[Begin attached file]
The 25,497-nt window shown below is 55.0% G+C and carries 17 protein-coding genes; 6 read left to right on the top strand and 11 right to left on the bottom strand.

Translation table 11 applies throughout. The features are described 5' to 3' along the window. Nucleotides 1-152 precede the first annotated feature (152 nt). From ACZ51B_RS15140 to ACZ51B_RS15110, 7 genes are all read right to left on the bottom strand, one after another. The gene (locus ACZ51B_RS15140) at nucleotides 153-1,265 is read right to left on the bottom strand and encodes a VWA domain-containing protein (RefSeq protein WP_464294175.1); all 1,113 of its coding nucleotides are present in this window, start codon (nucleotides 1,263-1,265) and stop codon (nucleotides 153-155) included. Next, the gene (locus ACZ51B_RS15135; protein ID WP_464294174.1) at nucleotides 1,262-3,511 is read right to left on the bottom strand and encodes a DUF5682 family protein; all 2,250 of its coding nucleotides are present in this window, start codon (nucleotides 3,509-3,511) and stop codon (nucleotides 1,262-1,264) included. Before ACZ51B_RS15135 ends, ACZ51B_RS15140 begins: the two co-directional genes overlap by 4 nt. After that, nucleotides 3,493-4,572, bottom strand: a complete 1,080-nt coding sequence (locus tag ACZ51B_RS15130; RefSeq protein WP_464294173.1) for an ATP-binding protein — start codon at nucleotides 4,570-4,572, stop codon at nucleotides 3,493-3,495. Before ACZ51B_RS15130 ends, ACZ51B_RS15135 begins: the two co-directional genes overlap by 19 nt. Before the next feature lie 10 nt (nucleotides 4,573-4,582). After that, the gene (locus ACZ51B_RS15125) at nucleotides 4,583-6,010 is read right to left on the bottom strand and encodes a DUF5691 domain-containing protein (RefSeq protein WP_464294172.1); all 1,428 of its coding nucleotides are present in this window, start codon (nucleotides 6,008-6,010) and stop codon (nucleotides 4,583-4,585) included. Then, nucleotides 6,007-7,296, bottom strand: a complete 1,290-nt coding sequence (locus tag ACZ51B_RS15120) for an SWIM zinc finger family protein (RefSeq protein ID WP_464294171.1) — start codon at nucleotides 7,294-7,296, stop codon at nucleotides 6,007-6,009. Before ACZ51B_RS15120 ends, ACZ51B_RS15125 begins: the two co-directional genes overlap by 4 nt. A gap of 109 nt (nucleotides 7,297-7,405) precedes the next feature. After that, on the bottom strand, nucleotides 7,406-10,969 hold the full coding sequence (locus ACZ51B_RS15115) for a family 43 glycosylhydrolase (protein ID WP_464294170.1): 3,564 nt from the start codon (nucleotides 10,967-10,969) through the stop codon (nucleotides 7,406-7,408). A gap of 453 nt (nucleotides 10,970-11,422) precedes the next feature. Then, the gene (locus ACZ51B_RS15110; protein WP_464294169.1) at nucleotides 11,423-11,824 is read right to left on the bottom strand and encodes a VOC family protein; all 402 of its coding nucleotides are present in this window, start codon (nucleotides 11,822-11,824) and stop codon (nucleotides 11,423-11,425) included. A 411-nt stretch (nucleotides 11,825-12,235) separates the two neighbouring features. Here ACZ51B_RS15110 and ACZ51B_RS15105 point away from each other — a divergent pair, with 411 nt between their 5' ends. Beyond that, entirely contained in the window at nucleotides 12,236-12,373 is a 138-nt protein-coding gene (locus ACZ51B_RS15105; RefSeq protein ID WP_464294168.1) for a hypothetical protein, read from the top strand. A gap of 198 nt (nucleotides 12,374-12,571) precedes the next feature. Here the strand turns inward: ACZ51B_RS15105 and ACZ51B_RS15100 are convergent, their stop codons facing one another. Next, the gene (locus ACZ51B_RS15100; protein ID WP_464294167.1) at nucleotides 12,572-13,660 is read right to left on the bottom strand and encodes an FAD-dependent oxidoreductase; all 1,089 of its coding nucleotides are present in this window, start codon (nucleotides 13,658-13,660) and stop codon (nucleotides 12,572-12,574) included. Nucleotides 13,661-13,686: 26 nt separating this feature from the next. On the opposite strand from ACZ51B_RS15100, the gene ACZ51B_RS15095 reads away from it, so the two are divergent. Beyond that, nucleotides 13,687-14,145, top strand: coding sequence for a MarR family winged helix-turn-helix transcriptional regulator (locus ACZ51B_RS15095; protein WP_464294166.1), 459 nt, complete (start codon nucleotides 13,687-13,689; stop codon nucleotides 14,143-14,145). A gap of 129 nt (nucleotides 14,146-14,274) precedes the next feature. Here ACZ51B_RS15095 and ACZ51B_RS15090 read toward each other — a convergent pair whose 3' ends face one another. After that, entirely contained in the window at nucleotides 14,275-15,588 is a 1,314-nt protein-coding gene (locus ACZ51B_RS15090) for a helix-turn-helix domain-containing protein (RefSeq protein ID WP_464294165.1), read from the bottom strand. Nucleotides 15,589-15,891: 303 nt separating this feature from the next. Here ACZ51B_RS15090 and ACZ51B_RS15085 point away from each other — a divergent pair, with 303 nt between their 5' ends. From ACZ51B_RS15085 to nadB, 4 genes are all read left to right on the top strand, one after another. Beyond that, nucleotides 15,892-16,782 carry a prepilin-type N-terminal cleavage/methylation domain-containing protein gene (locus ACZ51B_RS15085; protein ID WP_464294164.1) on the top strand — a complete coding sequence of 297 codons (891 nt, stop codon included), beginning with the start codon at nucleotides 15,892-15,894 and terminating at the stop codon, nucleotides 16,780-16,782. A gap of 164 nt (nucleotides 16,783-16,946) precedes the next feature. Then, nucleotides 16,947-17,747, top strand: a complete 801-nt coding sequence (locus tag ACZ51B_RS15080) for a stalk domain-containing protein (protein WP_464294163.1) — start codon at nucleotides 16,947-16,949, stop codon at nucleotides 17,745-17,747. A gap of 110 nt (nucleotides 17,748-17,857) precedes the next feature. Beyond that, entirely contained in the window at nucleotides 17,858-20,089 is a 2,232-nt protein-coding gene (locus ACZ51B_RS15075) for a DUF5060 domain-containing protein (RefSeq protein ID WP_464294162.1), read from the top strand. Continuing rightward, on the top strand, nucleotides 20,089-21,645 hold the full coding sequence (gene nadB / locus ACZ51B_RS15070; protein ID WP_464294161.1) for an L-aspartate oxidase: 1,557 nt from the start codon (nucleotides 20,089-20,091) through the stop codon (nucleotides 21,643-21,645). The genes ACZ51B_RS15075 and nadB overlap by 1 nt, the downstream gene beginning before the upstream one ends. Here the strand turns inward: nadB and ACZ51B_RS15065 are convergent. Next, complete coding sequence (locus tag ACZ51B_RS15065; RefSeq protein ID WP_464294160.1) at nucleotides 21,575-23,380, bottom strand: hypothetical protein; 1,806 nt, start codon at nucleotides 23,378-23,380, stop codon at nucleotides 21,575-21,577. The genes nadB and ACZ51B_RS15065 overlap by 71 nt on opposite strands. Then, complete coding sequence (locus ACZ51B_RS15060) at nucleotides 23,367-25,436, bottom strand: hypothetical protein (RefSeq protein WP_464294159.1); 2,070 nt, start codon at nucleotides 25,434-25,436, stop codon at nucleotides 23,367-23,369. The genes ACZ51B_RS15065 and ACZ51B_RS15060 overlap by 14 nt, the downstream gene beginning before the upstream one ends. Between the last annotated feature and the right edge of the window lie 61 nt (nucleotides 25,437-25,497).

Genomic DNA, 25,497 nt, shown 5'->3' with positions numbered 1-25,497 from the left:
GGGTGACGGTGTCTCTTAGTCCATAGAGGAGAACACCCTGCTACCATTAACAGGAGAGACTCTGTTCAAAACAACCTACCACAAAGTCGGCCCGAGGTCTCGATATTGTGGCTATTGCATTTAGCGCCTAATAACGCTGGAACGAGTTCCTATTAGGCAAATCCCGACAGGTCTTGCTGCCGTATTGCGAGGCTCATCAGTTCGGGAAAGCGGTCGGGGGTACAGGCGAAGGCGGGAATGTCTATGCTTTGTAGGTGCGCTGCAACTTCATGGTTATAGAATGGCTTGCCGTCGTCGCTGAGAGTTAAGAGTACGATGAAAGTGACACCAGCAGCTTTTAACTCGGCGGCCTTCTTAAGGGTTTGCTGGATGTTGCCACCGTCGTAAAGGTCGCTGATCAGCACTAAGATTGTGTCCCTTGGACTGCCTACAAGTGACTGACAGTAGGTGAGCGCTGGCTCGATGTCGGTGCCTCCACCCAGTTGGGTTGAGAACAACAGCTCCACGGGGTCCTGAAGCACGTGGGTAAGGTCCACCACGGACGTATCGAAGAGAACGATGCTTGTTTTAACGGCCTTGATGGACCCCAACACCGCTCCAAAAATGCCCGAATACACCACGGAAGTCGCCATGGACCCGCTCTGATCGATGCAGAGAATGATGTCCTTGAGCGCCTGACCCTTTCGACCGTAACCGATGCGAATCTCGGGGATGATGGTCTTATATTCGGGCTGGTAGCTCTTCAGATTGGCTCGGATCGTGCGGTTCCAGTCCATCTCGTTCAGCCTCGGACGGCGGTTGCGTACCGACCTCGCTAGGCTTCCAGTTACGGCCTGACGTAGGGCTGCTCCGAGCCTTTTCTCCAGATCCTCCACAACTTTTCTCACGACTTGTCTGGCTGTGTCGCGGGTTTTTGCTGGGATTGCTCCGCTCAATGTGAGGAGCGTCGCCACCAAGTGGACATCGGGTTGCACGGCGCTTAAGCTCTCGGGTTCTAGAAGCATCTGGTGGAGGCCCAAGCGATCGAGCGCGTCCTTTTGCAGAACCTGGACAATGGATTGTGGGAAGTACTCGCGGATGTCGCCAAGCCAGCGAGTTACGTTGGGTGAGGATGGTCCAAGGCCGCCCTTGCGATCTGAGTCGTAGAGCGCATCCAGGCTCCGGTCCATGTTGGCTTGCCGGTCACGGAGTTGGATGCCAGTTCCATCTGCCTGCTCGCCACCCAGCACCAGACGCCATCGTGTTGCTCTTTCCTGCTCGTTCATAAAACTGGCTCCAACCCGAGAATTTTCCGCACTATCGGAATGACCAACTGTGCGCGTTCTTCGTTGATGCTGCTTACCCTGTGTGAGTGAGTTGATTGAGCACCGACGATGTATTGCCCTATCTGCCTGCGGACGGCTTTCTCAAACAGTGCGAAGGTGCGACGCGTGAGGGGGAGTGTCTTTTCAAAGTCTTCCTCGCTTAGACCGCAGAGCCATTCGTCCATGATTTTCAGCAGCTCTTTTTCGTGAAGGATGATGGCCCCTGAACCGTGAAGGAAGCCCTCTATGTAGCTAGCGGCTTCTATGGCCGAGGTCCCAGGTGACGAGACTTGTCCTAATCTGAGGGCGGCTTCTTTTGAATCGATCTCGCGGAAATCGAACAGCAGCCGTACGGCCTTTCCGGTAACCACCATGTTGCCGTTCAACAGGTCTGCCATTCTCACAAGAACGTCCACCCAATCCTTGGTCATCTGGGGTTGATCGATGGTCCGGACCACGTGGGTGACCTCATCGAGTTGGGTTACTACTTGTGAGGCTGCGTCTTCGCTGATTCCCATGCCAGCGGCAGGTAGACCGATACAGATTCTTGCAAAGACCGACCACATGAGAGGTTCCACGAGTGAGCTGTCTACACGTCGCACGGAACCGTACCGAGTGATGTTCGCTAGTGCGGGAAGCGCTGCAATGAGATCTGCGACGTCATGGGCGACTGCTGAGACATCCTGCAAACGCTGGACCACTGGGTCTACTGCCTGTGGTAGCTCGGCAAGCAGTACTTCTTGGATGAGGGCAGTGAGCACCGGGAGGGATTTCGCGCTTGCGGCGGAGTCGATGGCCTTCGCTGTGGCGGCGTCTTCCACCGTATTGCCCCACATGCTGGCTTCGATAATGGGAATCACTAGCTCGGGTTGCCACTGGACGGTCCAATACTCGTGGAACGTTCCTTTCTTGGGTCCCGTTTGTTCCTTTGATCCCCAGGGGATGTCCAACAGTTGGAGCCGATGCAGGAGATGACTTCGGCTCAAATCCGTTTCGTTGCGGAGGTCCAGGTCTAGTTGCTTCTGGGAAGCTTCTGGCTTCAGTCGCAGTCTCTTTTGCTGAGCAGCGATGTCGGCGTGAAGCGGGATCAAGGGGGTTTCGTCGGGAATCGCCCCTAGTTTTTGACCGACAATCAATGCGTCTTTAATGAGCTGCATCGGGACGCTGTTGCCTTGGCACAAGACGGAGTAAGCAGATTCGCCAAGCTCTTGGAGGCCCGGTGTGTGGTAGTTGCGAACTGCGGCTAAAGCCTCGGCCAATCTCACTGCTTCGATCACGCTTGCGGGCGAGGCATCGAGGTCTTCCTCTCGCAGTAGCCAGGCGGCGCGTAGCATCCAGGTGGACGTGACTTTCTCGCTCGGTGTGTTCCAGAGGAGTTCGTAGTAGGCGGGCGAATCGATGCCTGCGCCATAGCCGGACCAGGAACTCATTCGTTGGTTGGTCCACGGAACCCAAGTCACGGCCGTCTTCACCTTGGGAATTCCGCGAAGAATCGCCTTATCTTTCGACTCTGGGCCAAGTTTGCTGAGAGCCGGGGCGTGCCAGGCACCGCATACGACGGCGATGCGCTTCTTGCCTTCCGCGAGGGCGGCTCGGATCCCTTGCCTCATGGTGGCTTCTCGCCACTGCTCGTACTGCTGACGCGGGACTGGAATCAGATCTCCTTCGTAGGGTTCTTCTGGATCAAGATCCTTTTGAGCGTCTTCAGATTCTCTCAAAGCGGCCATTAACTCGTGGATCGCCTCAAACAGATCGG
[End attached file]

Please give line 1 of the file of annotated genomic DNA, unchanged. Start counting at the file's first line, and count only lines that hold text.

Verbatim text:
The 25,497-nt window shown below is 55.0% G+C and carries 17 protein-coding genes; 6 read left to right on the top strand and 11 right to left on the bottom strand.